Municipal Consumer Debt in South African Municipalities: Contexts, Causes, and Realities

Prince Chukwuneme Enwereji, Dominique Uwizeyimana


The payment for municipal services by the residents in South Africa has been a much-deliberated issue as consumer debts in many municipalities continue to intensify due to payment default or non-payment. The main aim of this study was to investigate the development of non-payment culture for municipal services, the main causes of non-payment for municipal services, and the measures to improve the payment culture for municipal services. This study adopted a mixed-methods research approach incorporating both quantitative and qualitative research approaches. A convergent parallel mixed methods design was adopted which enhanced the richness of data by triangulating the findings from quantitative and qualitative datasets. Data was collected from the residents using questionnaires and online interviews with executive municipal employees. Findings obtained from the study indicate that the non-payment culture for municipal services has its origin from the anti-apartheid struggle. Furthermore, it was disclosed that the reasons for non-payment for municipal services are compounded as poverty, unemployment, the culture of entitlement, dissatisfaction with service provision, corruption of municipal workers, rise in the cost of municipal services, communication gap issues, and problems associated with the municipal decision-making process. The study recommends that the municipalities should provide adequate services to the residents and adequately engage in a wide outreach to residents through various electronic media or IDP programmes to educate them on the advantages of paying for the services consumed.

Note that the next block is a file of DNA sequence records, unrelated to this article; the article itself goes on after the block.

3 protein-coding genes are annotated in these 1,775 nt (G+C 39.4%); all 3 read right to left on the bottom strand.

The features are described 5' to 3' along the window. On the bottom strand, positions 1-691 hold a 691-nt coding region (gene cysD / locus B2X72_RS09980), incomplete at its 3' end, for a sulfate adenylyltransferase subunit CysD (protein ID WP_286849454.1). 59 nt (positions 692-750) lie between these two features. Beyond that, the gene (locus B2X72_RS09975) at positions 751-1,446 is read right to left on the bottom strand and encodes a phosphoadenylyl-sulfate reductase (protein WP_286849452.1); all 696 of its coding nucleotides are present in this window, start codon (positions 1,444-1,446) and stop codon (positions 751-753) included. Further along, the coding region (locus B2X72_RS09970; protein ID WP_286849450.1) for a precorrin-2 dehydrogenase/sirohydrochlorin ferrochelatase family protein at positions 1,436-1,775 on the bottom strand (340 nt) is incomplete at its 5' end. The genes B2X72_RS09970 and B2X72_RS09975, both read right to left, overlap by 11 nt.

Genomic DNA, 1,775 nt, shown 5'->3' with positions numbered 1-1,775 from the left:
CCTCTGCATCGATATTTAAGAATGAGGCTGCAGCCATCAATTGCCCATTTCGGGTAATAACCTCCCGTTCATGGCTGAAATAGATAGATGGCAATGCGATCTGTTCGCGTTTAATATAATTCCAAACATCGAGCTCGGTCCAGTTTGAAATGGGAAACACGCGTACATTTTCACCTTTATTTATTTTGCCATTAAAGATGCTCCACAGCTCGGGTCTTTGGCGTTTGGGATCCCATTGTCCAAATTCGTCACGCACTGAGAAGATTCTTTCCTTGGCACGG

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Research in World Economy
ISSN 1923-3981(Print)ISSN 1923-399X(Online)


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